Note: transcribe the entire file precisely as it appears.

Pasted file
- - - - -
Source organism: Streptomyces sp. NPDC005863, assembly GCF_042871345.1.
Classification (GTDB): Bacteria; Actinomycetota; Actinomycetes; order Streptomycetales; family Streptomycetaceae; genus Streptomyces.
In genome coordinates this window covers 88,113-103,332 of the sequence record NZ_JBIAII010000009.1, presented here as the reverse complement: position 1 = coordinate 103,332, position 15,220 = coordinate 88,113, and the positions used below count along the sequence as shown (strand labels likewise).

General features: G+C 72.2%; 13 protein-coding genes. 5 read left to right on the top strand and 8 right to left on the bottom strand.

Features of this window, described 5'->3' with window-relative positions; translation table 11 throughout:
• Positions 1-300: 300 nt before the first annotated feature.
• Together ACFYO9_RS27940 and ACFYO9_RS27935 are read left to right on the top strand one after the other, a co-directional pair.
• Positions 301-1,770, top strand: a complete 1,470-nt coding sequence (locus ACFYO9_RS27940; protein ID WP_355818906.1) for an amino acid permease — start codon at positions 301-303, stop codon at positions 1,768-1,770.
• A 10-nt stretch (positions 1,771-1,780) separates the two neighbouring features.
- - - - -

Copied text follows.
Source organism: Streptomyces sp. NPDC005863, assembly GCF_042871345.1.
Classification (GTDB): Bacteria; Actinomycetota; Actinomycetes; order Streptomycetales; family Streptomycetaceae; genus Streptomyces.
In genome coordinates this window covers 88,113-103,332 of the sequence record NZ_JBIAII010000009.1, presented here as the reverse complement: position 1 = coordinate 103,332, position 15,220 = coordinate 88,113, and the positions used below count along the sequence as shown (strand labels likewise).

General features: G+C 72.2%; 13 protein-coding genes. 5 read left to right on the top strand and 8 right to left on the bottom strand.

Features of this window, described 5'->3' with window-relative positions; translation table 11 throughout:
• Positions 1-300: 300 nt before the first annotated feature.
• Together ACFYO9_RS27940 and ACFYO9_RS27935 are read left to right on the top strand one after the other, a co-directional pair.
• Positions 301-1,770, top strand: a complete 1,470-nt coding sequence (locus ACFYO9_RS27940; protein ID WP_355818906.1) for an amino acid permease — start codon at positions 301-303, stop codon at positions 1,768-1,770.
• A 10-nt stretch (positions 1,771-1,780) separates the two neighbouring features.